The Difficulties and Rewards of so-called "technical" PFM Reforms

Doug Hadden, VP Products

It’s the era of PFM myth building and myth busting.

Of clichés and fashion. Cynicism and risk aversion.

But, ultimately, it’s the era of increased insight into what works in public financial management reform.

2 Dimensional Debate

Current discussions about PFM effectiveness seem to centre about the relative merits of applied technology versus applied practice. There seems to be a view among many that proven practices can be automated via technology and so-called technical initiatives such as Governmental Financial Statistics (GFS) or International Public Sector Accounting Standards (IPSAS) will yield positive outcomes. There is an opposing view that the country context is critical: institutional capacity, macroeconomic situation and cultural norms should drive reform.

Both points of view are valid. The truth falls in a fuzzy place in-between. Where there are elements of both.

Best Practices vs. Country Context myth

”Best practices” has become a pervasive meme in the public and private sectors. Many suspect that this a code phrase to sell software (built-in “best practices”) or consulting. Matt Andrews of the Harvard Kennedy School has described the weaknesses of adapting so-called best practices , especially migrating a reform that seemed to work in one country to another . My sense is that the ‘best practice’ myth is unfortunately alive and well in public financial management. (‘Best practices’ remains a justification for donor funding for governance initiatives.) It’s going to take a few more years for this myth to die.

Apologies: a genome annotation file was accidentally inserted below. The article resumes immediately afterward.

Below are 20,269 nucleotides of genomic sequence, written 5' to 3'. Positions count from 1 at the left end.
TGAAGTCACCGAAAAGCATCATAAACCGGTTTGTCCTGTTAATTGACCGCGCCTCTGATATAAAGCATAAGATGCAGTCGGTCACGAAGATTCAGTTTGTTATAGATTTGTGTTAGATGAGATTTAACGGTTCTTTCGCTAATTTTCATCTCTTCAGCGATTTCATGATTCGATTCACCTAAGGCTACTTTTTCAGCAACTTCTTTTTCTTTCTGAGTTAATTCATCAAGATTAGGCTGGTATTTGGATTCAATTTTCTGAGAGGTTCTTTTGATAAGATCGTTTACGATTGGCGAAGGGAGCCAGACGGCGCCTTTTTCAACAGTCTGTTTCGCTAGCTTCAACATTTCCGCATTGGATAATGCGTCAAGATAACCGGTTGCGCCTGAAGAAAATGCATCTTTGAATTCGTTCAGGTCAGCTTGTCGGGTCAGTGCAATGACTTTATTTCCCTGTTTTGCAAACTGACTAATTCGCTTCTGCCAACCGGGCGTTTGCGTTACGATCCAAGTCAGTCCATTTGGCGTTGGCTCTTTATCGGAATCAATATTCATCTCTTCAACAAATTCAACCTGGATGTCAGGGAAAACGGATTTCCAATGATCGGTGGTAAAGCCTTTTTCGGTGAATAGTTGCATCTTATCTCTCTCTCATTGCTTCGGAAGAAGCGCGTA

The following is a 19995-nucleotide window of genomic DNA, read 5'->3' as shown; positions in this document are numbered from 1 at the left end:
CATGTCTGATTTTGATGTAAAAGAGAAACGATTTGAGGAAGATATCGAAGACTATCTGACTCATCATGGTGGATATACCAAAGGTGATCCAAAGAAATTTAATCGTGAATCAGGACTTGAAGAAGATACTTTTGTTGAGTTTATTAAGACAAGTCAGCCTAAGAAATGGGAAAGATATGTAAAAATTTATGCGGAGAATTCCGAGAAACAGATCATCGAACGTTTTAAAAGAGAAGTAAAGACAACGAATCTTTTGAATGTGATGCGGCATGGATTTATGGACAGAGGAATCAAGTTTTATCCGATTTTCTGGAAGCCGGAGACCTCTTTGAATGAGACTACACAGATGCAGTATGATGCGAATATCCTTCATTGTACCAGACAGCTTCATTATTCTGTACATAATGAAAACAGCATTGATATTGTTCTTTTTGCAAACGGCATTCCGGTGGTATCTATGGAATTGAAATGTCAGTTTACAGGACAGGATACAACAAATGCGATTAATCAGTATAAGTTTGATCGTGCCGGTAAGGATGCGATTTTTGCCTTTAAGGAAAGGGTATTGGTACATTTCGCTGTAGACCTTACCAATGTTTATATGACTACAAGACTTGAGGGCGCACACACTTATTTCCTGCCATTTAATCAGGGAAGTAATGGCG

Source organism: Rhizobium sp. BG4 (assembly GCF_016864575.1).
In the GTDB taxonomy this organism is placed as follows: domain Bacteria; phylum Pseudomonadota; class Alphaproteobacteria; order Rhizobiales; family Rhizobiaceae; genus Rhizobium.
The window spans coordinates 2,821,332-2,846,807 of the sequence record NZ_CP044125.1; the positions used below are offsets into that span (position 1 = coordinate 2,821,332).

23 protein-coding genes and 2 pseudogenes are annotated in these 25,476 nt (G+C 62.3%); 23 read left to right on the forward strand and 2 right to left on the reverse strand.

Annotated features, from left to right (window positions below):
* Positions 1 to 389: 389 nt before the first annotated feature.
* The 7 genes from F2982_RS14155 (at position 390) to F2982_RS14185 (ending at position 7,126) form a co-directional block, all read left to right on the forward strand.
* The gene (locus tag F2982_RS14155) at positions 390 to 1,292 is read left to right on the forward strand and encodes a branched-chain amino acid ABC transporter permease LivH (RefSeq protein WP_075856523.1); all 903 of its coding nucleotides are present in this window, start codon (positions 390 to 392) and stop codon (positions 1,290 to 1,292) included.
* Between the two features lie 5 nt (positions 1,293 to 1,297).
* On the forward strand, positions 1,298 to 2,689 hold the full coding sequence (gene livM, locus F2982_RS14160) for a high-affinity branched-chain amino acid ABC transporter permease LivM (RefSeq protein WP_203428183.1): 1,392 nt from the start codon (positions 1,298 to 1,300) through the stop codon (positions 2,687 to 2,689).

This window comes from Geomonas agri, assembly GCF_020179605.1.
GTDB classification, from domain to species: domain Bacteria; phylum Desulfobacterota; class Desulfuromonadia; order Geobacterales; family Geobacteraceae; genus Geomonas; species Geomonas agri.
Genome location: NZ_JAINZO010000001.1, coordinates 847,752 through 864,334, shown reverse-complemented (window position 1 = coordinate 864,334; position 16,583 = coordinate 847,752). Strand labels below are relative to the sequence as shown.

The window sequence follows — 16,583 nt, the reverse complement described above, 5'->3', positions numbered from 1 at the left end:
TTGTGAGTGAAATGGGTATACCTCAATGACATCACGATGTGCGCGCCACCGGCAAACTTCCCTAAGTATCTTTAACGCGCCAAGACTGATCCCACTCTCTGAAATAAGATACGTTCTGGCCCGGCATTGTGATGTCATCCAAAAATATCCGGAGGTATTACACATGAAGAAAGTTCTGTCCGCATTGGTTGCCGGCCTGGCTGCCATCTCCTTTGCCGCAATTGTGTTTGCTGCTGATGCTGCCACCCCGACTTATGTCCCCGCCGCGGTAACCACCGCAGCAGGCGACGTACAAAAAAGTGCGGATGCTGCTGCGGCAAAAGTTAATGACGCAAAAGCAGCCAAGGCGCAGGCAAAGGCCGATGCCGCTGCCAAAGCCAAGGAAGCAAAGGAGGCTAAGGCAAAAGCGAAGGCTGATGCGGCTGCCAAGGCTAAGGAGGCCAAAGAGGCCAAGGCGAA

The opposing myth is that PFM reform success is more of an art than a science. If not the fine art of budgeting, spending, and managing public monies . In this view, PFM reform is the craft of understanding the country context. Richard Allen has stated that complexities of the reform process are not amenable to modeling; nor are the enabling conditions, political and administrative, that are critical for success and vary so widely from country to country. This myth is particularly strong in the PFM community. The result of which seems to be contradictory advice given PFM experts to the same government. It’s staggering the number of times that government officials are told to speed up or slow down reforms. To focus on budget planning or focus on budget execution first. To create an anti-corruption commission or undergo public service reform first.

PFM reform success cannot be divined through some kind of black magic?